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Supply Chain’s Trucking Crisis

Fixing the Supply Chain’s Trucking Crisis

Can we fix the supply chain’s trucking crisis in the short term?

It’s tempting to hope that a few key moves will help us get U.S. supply chains back on track. But while unclogging our ports may move trucks around, it will not fix the supply chain’s even bigger woes with trucking capacity. And juggling trucks definitely won’t help the nation grow a larger driver pool. Or position—or reposition—existing drivers so they are in the right place at the right time to drive trucks.

Where are all the good drivers?

The U.S. has had problems with hiring new drivers for years. Carriers can’t put new truck drivers to work after a couple of hours of on-the-job training. A new truck driver faces months of professional training, licensure, and testing.

And too few people are lining up to take on the responsibilities. DC Velocityreports that the trucking industry is currently short 80,000 drivers—a number that could rise to 160,000 by 2030, based on the American Trucking Associations (ATA) recently released 2021 Driver Shortage Update. This year’s figure is up from a high of 61,000 in 2018. Levels had fallen in 2019 and began to climb again in 2020, according to ATA Chief Economist Bob Costello.

But the shortage of truck drivers isn’t the only problem affecting trucking capacity. Lifestyle issues, driver pay, high turnover, and difficulty attracting younger workers and women are all long-standing issues for the industry. Pandemic-related challenges simply added to the need for drivers.

The supply chain’s trucking crisis: Significant issues heading into 2022

Here are a few significant issues to keep in mind as we head into 2022:

  • Since the beginning of the pandemic, more drivers have moved to smaller carriers or found jobs in the final-mile delivery segment, which is somewhat like heavy-duty trucking but with less federal oversight and potentially more flexible work schedules for drivers.
  • FleetOwner reports that after the U.S. economy and trucking industry made a strong recovery from the pandemic late last year, trucking hiring flattened out through the first five months of 2021.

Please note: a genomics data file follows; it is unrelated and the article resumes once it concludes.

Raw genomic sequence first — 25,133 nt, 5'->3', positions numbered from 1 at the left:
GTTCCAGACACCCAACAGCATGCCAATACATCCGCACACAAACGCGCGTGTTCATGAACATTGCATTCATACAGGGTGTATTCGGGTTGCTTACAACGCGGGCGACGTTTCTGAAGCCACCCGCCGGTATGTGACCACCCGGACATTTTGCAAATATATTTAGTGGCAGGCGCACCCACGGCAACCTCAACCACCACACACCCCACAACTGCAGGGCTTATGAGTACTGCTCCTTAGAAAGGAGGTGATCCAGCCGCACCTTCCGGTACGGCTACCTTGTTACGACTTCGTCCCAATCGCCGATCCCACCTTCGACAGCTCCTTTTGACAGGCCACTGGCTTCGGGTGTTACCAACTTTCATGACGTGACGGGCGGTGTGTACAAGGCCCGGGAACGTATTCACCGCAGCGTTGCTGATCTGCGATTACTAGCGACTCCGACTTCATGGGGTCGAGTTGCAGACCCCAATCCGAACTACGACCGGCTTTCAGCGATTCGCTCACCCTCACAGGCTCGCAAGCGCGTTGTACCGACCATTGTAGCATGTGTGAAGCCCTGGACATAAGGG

• Drivers are becoming more challenging to recruit and harder to keep.
  • Active truck utilization is a complex mix of driver demand, driver supply, and truck and driver productivity. And unfortunately, truck driver productivity has suffered as drivers chase bonuses and hop from one fleet to another, losing time during transitions and making it difficult for shippers to find the right resources to meet demand.

Meanwhile, post-holiday consumer demand will likely remain high in 2021 and into 2022, as shortages of certain products could lead to a bump in the sale of gift cards that will push more holiday shopping into early 2022 and keep freight lanes full.

It’s more important than ever to locate the best trucking talent on the road

Focusing on unclogging the ports is not the answer to the supply chain’s trucking crisis. The focus needs to be on both finding truck drivers and improving efficiencies in your trucking operations. Axele can help you find better loads, automate day-to-day manual tasks, connect with accounting systems, and communicate directly with drivers to increase productivity and efficiencies. With more-digitized trucking operations, you can help your drivers run smoother and faster. Contact Axele today at https://axele.com/.

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